Monday, July 11, 2011

An outsider's perspective

A British teacher learns about teaching methods and the abilities of students at Rajagiri Public school, and compares them with his students

By Shevlin Sebastian

At a presentation by a group of Class nine students of Rajagiri Public school, Kochi, Eugene Collins, a teacher of Stanmore College in London was taken aback by how articulate the students were. “It was remarkable,” he says. The students spoke about the recent Arab uprising, and the situation in Burma. “I was impressed by the level of research that they had undertaken,” he says. “The presentation style was very effective.”

Collins wants his students in London to have the same interest in international issues. “They find it difficult to think about life outside of London,” he says. “One of my aims is to expand their understanding of the world.”

Collins is in Kochi as part of the Global School Partnerships programme, funded by the UK Aid from the Department for International Development. The project enables teachers and students in the United Kingdom to learn about global issues, in partnership with schools in Africa, Latin America, the Caribbean, and Asia.

In India, the Rajagiri Public School has been selected. But it is an exploratory trip for Collins, who is working closely with English teachers, Ruby Antony and Parimal Paul, on how to set up a viable programme.

“The initial aim is to develop an international ethos among the students in London and Kochi,” says Ruby. “We felt that human rights can be a common subject.”

The students in London will be working with refugees who come to Britain. They include people from Iraq, Afghanistan, and Somalia. “The youngsters will befriend a refugee who is of a similar age and help them to access educational facilities and social welfare,” says Collins.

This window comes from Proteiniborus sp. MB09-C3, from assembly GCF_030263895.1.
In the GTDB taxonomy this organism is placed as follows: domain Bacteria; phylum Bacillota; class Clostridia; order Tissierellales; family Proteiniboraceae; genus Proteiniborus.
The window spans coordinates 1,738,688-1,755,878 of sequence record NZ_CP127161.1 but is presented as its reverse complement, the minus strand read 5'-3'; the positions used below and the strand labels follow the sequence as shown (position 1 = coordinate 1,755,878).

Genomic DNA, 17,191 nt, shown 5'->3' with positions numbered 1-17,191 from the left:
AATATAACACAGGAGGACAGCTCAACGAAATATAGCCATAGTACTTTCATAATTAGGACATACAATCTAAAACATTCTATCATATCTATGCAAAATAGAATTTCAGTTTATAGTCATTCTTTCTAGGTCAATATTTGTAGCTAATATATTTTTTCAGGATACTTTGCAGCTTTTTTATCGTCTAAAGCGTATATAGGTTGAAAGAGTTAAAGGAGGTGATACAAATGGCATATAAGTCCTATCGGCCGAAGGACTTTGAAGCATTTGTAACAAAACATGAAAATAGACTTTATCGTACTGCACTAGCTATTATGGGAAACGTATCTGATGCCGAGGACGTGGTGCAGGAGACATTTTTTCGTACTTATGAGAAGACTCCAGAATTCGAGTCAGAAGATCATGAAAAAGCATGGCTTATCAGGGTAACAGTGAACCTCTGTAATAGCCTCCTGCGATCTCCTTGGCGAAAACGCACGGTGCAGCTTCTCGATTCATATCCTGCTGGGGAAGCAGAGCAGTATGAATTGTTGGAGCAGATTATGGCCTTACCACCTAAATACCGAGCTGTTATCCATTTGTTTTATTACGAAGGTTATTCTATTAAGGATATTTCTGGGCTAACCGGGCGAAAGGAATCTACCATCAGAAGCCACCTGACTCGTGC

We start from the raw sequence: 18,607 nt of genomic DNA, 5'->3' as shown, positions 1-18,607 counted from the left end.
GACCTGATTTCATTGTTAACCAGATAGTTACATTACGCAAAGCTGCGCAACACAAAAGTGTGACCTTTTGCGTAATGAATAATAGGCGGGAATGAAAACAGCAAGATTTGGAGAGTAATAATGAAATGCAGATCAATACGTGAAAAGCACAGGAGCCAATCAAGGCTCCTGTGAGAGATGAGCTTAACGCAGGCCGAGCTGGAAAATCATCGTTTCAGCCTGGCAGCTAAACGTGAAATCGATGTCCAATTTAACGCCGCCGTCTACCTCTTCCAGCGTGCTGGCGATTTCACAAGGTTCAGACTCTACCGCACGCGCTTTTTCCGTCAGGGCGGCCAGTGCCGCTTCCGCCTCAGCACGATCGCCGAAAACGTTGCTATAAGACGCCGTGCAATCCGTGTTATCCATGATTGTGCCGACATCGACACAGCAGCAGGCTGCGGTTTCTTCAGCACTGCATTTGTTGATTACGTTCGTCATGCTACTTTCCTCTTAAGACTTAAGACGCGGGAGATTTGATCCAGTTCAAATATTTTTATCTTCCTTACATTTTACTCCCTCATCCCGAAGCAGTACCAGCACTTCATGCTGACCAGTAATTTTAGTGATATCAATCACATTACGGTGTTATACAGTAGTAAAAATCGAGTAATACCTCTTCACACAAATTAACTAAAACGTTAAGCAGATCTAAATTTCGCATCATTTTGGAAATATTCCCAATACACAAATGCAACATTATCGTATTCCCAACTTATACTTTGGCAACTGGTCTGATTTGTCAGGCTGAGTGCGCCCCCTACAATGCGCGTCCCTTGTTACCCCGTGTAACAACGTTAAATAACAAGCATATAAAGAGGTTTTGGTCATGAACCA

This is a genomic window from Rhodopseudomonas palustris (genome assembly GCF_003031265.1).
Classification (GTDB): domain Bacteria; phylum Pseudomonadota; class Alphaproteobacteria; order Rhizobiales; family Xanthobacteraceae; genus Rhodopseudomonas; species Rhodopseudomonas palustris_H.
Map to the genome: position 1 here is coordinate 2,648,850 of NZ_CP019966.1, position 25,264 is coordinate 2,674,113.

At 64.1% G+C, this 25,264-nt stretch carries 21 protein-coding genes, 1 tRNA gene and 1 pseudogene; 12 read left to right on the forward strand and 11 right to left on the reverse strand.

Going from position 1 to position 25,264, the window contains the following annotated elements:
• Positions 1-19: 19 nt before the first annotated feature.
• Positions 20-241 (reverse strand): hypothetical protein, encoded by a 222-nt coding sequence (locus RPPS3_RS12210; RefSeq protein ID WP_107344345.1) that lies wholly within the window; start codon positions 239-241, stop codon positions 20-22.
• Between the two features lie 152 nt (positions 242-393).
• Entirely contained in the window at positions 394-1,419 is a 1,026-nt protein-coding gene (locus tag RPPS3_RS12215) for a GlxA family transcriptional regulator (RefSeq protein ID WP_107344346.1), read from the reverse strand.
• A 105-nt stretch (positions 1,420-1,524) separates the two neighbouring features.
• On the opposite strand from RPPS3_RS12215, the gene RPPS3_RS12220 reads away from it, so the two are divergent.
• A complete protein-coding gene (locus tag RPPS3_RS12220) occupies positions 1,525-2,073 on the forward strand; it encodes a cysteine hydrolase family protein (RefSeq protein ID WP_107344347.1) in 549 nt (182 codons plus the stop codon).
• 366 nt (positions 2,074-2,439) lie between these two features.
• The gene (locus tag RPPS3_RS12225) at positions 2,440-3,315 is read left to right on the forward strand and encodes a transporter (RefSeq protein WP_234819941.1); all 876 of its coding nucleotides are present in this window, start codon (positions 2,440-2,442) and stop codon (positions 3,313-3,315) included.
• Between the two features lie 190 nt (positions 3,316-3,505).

In Kochi, Ruby will enable her students to focus on gender issues, poverty, and the caste system. “Later, a student exchange programme will take place,” she says. “The aim is to break down the misconceptions among the Indians and the British.”

Some of the misconceptions are on expected lines. “My students, a mix of Indians, West Indians and whites, know about Bollywood,” says Collins. “They have seen the film, 'Slumdog Millionaire'. Not surprisingly, their impression of India is that it is a poor and backward country. I want to make them understand that India is a growing economic power and progressing very rapidly.”

Meanwhile, students in Rajagiri think that London is a big and developed city with shiny buildings. “The reality is that there is terrible poverty in London,” says Collins. “Our city is not just about the royal family or the Buckingham Palace. The economy is in bad shape, so life is tough. Recently, the teachers went on strike nation-wide because of changes in the pension shame. So, there are misconceptions on both sides.”

Meanwhile, as Collins wandered around the Rajagiri campus, interacting with teachers and students, he noticed that the teaching styles were different. “In India the relationship between the student and the teacher is very formal,” he says. “The teacher talks and the students listen. In my school, it is much more interactive. The students learn, by doing, rather than memorising. The students here treat their teachers with a lot of deference, and it is very lovely to see this. In London, students call the teacher by the first name. They don't wear uniforms. But, I guess, each country has its own way.”

(The New Indian Express, Kerala)

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